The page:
HYDERABAD: In an unusual hearing, four chain snatchers who robbed a gold chain from a woman were acquitted, but the goldsmith who received the chain, was convicted by a city court. The absence of ironclad evidence that could establish that the accused had indeed snatched the gold chain led to their acquittal.
The court, while delivering the verdict in connection with a February 2018 chain snatching case registered at Adibhatla police station, pointed out that the available evidence failed to connect the snatchers and the receiver to the offence. Additionally, both the victim and other prosecution witnesses failed to identify the snatchers.
During the trial, one of the witnesses deposed before the court that the offenders had worn masks and came from the opposite direction. Therefore the chance of identifying offenders was established to be remote. Apart from this, during the Test Identification Parade (TIP), the victim and the witnesses did not identify the offenders.
“This court is of the opinion that when the victim and the witness did not identify the offenders during TIP and later identified the offenders in the open court, this becomes a weak piece of evidence. Therefore, such evidence cannot become the basis of identification of the accused as offenders,” the court stated. Further, it was found that the statements of the offenders were recorded in the presence of police officers. Section 25 of the Indian Evidence Act states that no confession made to a police officer shall be proved against a person accused of any offence.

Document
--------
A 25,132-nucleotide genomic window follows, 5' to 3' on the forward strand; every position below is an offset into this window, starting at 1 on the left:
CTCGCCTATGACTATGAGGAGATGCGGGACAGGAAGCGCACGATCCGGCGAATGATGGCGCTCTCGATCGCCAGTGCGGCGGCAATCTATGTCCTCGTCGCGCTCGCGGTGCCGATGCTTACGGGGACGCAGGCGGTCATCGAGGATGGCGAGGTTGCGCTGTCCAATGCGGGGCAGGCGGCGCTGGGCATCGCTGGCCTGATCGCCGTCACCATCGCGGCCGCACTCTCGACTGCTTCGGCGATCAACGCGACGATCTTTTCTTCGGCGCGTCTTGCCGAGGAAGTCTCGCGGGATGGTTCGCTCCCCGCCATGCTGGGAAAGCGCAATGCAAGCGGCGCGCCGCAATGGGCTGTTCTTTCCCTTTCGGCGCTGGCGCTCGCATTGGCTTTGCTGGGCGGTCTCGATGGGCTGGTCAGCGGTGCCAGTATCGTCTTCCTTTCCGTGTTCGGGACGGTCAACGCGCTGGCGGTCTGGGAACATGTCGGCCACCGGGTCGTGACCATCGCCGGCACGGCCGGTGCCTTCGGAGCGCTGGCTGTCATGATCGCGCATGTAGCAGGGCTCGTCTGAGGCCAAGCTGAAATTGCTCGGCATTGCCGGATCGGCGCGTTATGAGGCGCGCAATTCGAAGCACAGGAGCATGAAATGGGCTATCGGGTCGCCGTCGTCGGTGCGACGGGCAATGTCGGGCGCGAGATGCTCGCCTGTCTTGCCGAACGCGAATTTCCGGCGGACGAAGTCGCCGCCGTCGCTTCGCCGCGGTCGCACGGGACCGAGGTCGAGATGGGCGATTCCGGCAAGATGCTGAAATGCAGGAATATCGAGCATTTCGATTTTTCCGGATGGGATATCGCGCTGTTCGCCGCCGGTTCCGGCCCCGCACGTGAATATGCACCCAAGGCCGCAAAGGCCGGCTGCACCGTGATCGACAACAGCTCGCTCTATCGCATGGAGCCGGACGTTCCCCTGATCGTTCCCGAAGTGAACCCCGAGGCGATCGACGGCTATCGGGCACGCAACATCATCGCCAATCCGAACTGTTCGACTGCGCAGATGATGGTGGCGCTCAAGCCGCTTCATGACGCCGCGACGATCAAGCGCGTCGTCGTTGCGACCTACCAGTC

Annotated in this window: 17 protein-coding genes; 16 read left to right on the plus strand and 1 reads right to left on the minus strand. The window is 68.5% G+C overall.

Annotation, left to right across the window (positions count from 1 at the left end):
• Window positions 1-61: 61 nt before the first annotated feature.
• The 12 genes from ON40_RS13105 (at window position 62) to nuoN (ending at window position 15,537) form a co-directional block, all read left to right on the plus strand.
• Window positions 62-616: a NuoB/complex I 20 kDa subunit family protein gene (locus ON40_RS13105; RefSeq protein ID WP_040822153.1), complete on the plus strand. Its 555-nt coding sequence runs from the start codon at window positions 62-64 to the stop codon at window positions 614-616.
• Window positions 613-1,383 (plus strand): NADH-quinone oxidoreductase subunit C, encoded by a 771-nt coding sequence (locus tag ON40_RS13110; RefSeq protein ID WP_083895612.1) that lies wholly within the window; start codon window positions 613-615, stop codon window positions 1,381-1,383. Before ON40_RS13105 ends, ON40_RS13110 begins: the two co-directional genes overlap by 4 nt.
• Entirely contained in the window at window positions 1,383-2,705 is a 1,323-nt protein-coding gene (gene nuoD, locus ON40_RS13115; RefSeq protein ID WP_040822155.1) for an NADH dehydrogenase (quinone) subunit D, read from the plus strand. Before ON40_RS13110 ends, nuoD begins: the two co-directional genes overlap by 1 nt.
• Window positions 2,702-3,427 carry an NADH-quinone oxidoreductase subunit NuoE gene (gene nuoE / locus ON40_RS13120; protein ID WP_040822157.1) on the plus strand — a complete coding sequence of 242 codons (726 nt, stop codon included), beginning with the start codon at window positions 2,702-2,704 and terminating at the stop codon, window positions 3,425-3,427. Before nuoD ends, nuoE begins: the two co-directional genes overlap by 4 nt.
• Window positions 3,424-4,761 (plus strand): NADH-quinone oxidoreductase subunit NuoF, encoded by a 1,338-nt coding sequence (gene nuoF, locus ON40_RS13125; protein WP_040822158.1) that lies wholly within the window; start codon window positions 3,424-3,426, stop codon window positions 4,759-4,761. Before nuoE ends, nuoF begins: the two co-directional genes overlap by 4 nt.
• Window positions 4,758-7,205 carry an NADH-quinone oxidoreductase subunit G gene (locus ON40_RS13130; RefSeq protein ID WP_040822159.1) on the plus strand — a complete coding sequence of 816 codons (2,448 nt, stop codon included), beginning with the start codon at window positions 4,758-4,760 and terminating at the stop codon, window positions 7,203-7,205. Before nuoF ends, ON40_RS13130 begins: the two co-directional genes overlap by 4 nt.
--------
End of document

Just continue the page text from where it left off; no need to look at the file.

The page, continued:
While Section 26 of the Indian Evidence Act says that confession by the accused while in custody of police not to be proved against him. Thereafter, the court observed that the confessions recorded could not be proven against the offenders and set the four snatchers free.
While dealing with the goldsmith, the court stated that since the stolen property was in his possession, the burden lies on him to account for the possession.
But as he did not cite any evidence, and due to the absence of any rebuttal evidence, the court declared him of having received the goods, knowing them to be stolen property.
Though it acquitted him of robbery charges, it found him guilty of receiving stolen property.
“Though relevant charge is not framed, section 221 of IPC empowers court to convict an accused for an offence even if a charge is not framed,” stated the court, giving him imprisonment for one year.